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The Amazing Avocado

Contact Author Cathy Christensen March 2007 issue of Skin Inc. magazine

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Although distinctly a California food, avocados originated in south-central Mexico between 7000 and 5000 B.C. Archeologists in Peru found domesticated avocado seeds buried with Incan mummies dating back to 750 B.C.

Commonly assumed to be a vegetable, this green temptation actually is a fruit that is sodium- and cholesterol-free. When ripe and ready to eat, avocados are firm, but yield to gentle pressure. The most popular variety of the fruit is Hass, but there are seven others from which to choose. Although the avocado has more fat than most fruits at approximately five grams per piece, most of it is the healthy monounsaturated variety. Avocados have 60% more potassium than bananas and are rich in B vitamins, as well as vitamins E and K. They are not sweet, and the greenish-yellow flesh features a creamy texture.

In the kitchen

Often a replacement for meat in vegetarian dishes, avocado also is used as a base for guacamole and as a filling for several varieties of sushi. It is popular in chicken dishes and salads. At Golden Door Spa in Escondido, California, you can enjoy Chilled Cream of Corn Soup with avocado, lime and red pepper coulis. The Chilled Lobster and Artichoke Salad with avocado is a favorite at The Spa at Short Hills in Short Hills, New Jersey. Try a more exotic dish with Wisconsin Dells, Wisconsin-based The Sundara Spa’s Tofu Sauté, which is garnished with salsa and whipped avocado salad. The Croissant of Shrimp and Avocado is popular at Willow Stream, the Spa at The Fairmont Empress in Victoria, British Columbia, Canada. Avocado also graces the Kohler Waters Spa Salad and the Kohler Waters Spa in Kohler, Wisconsin. Also see Southwest Grilled Chicken Soup, courtesy of chef Nathan Wright at Green Mountain at Fox Run in Ludlow, Vermont.

In the spa

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Avocado oil, derived from the fruit through a pressing process, is extremely good for the skin. It helps diminish sun damage and age spots, and softens skin with its moisturizing effect. The Skamania Lodge Spa in Stevenson, Washington, features a Hydramax Facial that encourages skin to retain moisture by harmonizing with essential fatty acids from avocado. The Avocado Stone Body Polish from La Costa Resort and Spa in Carlsbad, California, includes a natural avocado cream exfoliation using finely ground avocado stones. Nourishing California avocado shea butter is utilized in the Beverly Hills, California-based The Peninsula Spa’s Classic California Massage. Featuring an avocado soufflé, the Avocado Lime Body Treatment graces the menu of Revive Spa at the JW Desert Ridge Resort & Spa in Phoenix.

Avocado Pear Carrier Oil from Eve Taylor (London) Limited has a higher degree of penetration than most carrier oils and has moisturizing, softening properties for dry and prematurely aged skin. Nature Pure Laboratories offers Age Defying Night Cream that includes avocado oil to help make skin more resilient and radiant. Firm, tone, lift and smooth the delicate eye area with PETER THOMAS ROTH’s Mega Rich Intensive Anti-Aging Cellular Eye Crème with avocado oil. Avocado Body Lotion from Bio Jouvance Paris soothes away dryness and rough skin using oils from the avocado seed.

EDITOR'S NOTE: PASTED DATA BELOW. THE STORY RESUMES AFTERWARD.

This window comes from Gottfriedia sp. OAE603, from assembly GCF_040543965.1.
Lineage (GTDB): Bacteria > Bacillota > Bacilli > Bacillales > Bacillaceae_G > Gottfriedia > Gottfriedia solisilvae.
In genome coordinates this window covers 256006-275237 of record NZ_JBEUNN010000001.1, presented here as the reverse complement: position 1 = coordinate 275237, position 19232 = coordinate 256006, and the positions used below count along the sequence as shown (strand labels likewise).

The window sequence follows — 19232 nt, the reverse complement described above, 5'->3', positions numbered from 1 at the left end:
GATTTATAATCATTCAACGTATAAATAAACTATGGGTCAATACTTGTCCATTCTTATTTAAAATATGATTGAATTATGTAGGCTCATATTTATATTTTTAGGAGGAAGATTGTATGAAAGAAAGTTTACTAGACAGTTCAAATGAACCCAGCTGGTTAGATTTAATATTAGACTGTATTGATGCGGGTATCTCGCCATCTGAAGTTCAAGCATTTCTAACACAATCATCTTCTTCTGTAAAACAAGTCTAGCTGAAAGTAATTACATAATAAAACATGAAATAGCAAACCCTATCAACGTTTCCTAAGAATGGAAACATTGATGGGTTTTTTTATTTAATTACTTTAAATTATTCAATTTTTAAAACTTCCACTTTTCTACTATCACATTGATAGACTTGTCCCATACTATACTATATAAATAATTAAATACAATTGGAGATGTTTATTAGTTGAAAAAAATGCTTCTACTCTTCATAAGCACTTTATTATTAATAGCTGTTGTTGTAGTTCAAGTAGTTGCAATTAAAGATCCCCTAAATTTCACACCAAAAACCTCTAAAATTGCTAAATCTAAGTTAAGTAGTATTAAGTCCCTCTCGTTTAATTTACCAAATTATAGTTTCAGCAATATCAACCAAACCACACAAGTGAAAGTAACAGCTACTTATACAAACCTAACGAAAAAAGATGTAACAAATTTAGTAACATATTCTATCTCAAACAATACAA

Take a departure

This delicious fruit perks up salads, as well as skin. Enjoy its creamy taste in a variety of spa cuisine recipes, and take advantage of its benefits by offering treatments and products featuring its moisturizing properties. Take a departure from the typical apples and oranges, and enjoy this exotic-yet-domestic treat.



Avocado Quick Facts

  • Latin Americans wrap up avocados and give them as wedding gifts.
  • The avocado also is called an Alligator Pear because of its pearlike shape and green skin.
  • California produces approximately 90% of the U.S. avocado crop.
  • San Diego County is the Avocado Capital of the United States, producing 60% of all the avocados grown in California.
  • Two mature avocado trees can provide enough oxygen for a family of four.
  • Orchard avocado trees lower air temperature by evaporating water in their leaves.
  • To ripen an avocado, place it in a brown paper bag with an apple or banana to accelerate the process.

Recipe: Southwest Grilled Chicken Soup

From chef Nathan Wright at Green Mountain at Fox Run

Makes 4 servings

Grilled chicken

12 oz. boneless skinless chicken breast halves

1 tablespoon olive oil

1 tablespoon lime juice

1/2 teaspoon lemon pepper


1 tablespoon olive oil

1/2 cup chopped onion

2 teaspoons finely minced garlic

2 (14 oz.) cans reduced-sodium chicken broth

1 (14 oz.) can diced tomatoes

1 (11 oz.) can Mexican corn

1 teaspoon chopped canned chipotle chiles in adobo sauce (or 1/2 teaspoon chipotle chili powder)

1 teaspoon lime juice

2 tablespoons chopped cilantro

1/4 cup chopped avocado or 1/4 cup shredded Mexican cheese (optional)

Lime wedges

Baked tortilla chips (optional)

1. Place chicken breasts in a flat dish and sprinkle with lemon pepper; add oil and lime juice and marinate for about 20 minutes. Grill on medium high about 8–9 minutes. Remove from grill and cut in cubes.

2. Meanwhile, heat oil in large sauce pan over medium heat. Add onions and garlic and sauté, stirring frequently, until soft but not brown. Add broth, tomatoes, corn and chiles and simmer about 5–10 minutes. Stir in lime juice and cilantro.

3. To serve, divide chicken among 4 bowls (about 1/2 cup per bowl). Ladle soup over chicken and garnish with chopped avocado or shredded cheese. Serve with wedge of lime and baked tortilla chips, if desired.

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